15 March 2016
Author Tim Bowler visits Lower School
The Carnegie Medal winner Tim Bowler spent two days at Sevenoaks as writer in residence last week.
Last week, the renowned author Tim Bowler came to visit the Lower School. Mr Bowler has won various awards for his children’s books such as the prestigious Carnegie medal for River Boy, a novel that explores coping with life and death in a gripping and haunting tale. He has written around 20 books, with his first novel being Midget published in 1994, and continues to write.
Mr Bowler first gave an assembly to both year groups in which he told us about how he began writing, his motivation and his continued passion for writing. He told it in a very funny and engaging way that inspired many people.
A Year 7 pupil said: ‘He was very interesting and nice. Also he was extremely amusing and has inspired me to do more creative writing!’
One of his themes was that anyone can do it as long as they are keen and don’t give up. He gave a special viewing of his first story he wrote when he was around five or six years old which went along the lines of: Francis Drake decided to attack Philip of Spain. So he did. The end. I honestly think that surprised quite a few people, how he started from such humble beginnings but grew up to become so famous!
Over two days he came to Lower School English classes. This gave him a chance to explain in greater depth and answer more questions. He read out the second chapter of his book Buried Thunder by popular demand, as he had read the first chapter in the assembly. He then told us how he had come up with the idea and how he then wrote it out; three bodies in a wood and a pair of fox eyes.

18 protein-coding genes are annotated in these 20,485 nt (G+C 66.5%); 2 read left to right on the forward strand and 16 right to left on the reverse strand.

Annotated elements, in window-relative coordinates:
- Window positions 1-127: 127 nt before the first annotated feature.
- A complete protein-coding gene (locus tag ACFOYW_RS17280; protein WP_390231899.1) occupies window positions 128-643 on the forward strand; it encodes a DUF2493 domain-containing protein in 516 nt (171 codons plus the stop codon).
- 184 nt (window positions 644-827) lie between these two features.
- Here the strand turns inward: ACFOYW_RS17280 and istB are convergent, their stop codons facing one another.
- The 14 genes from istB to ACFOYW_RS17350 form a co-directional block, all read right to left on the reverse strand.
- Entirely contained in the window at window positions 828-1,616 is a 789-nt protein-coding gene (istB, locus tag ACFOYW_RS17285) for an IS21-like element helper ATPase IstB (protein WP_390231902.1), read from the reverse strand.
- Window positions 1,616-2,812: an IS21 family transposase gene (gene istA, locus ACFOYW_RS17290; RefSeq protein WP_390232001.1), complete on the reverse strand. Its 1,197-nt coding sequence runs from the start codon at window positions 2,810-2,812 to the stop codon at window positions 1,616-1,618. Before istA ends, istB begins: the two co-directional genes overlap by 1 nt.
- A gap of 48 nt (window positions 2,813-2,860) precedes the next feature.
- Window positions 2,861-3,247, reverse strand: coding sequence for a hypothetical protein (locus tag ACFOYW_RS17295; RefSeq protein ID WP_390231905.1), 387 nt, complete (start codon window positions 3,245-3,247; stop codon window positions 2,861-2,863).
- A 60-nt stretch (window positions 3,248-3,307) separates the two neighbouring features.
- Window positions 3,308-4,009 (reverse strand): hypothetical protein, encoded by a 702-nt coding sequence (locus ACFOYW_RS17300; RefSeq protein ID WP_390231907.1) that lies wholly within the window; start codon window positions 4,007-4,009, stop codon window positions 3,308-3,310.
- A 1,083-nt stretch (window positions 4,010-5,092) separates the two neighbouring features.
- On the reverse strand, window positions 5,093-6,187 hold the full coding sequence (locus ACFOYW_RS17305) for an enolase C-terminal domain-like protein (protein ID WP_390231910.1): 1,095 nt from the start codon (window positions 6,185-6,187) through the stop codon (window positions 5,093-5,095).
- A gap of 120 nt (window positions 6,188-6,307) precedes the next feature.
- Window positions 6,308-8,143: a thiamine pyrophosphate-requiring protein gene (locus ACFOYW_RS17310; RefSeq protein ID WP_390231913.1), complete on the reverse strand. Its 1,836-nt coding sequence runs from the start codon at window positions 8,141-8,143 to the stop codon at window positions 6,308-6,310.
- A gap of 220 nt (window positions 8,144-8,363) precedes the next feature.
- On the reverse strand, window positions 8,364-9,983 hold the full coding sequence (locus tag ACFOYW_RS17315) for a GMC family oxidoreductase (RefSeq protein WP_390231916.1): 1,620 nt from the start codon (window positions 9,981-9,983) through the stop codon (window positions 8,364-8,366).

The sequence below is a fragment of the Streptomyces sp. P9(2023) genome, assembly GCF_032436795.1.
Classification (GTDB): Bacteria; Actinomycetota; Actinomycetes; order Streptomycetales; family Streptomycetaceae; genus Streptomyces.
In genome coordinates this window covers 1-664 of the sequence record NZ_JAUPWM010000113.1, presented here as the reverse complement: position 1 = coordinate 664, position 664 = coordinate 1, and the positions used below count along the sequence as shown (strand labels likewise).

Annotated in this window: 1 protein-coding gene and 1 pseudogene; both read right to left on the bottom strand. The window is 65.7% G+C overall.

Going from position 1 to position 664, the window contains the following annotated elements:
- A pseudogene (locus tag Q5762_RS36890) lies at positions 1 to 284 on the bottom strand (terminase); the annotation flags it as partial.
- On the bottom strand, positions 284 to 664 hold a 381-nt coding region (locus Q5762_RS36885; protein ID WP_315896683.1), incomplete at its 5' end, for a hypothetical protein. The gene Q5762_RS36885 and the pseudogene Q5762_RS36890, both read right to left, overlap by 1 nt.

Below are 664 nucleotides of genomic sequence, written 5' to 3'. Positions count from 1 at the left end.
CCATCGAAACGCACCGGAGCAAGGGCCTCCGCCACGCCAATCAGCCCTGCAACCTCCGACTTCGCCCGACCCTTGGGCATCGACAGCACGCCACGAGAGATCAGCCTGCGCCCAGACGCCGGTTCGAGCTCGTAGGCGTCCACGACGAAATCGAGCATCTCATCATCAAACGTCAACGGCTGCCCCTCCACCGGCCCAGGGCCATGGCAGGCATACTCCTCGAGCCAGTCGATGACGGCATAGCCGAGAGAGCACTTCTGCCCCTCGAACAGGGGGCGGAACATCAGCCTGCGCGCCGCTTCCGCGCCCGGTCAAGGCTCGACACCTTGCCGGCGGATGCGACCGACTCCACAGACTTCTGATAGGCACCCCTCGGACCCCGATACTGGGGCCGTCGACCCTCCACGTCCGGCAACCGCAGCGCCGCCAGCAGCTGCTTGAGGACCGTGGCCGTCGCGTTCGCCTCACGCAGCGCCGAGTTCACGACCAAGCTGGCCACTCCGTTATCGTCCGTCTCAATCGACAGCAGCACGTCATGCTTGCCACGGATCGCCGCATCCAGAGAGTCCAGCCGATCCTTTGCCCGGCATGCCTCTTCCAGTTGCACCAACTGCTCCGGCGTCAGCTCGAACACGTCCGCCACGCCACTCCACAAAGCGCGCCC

Mr Bowler said that the first time he puts his pen to paper it is never right, he has to keep on redrafting and rephrasing sentences and even paragraphs until they are perfect, or near enough! As well as that, sometimes his publisher does not accept his books or wants him to change small things. What was surprising about this was that, although he started quite early, he only got published when he was roughly 40.
He also gave a workshop for keen writers, and gave hints and tips about how to make their writing better. Mr Bowler told us that he is not the kind of author to plan out a plot, every chapter and every paragraph, but just thinks of a place and an unexpected object, or person in that place. For example: a frozen lake and a dead body. Next he told the students to start writing a paragraph on something similar, which produced some very original pieces of work.
We really enjoyed his talk and we hope that he will inspire writers for many more years to come!
Anya Bache, Year 7